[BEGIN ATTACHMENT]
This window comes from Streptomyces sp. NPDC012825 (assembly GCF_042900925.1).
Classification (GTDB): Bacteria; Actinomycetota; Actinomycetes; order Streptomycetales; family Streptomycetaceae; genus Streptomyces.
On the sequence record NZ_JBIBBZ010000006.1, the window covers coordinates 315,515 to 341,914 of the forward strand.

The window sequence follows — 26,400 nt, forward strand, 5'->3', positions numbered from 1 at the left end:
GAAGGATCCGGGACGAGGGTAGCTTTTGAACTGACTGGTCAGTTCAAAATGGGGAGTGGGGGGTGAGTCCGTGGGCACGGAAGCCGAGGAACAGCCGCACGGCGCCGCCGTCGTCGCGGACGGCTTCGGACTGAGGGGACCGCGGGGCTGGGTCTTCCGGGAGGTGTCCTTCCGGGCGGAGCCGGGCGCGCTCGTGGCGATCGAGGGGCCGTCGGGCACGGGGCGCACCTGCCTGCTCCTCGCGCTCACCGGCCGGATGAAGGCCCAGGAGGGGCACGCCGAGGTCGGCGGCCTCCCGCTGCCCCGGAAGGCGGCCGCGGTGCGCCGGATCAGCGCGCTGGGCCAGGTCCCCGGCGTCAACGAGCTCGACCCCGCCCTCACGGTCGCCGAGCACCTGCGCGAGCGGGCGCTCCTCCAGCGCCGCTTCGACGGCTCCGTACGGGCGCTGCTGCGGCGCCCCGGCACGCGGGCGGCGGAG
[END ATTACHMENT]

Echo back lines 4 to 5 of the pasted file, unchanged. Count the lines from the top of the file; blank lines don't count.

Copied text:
The window sequence follows — 26,400 nt, forward strand, 5'->3', positions numbered from 1 at the left end:
GAAGGATCCGGGACGAGGGTAGCTTTTGAACTGACTGGTCAGTTCAAAATGGGGAGTGGGGGGTGAGTCCGTGGGCACGGAAGCCGAGGAACAGCCGCACGGCGCCGCCGTCGTCGCGGACGGCTTCGGACTGAGGGGACCGCGGGGCTGGGTCTTCCGGGAGGTGTCCTTCCGGGCGGAGCCGGGCGCGCTCGTGGCGATCGAGGGGCCGTCGGGCACGGGGCGCACCTGCCTGCTCCTCGCGCTCACCGGCCGGATGAAGGCCCAGGAGGGGCACGCCGAGGTCGGCGGCCTCCCGCTGCCCCGGAAGGCGGCCGCGGTGCGCCGGATCAGCGCGCTGGGCCAGGTCCCCGGCGTCAACGAGCTCGACCCCGCCCTCACGGTCGCCGAGCACCTGCGCGAGCGGGCGCTCCTCCAGCGCCGCTTCGACGGCTCCGTACGGGCGCTGCTGCGGCGCCCCGGCACGCGGGCGGCGGAG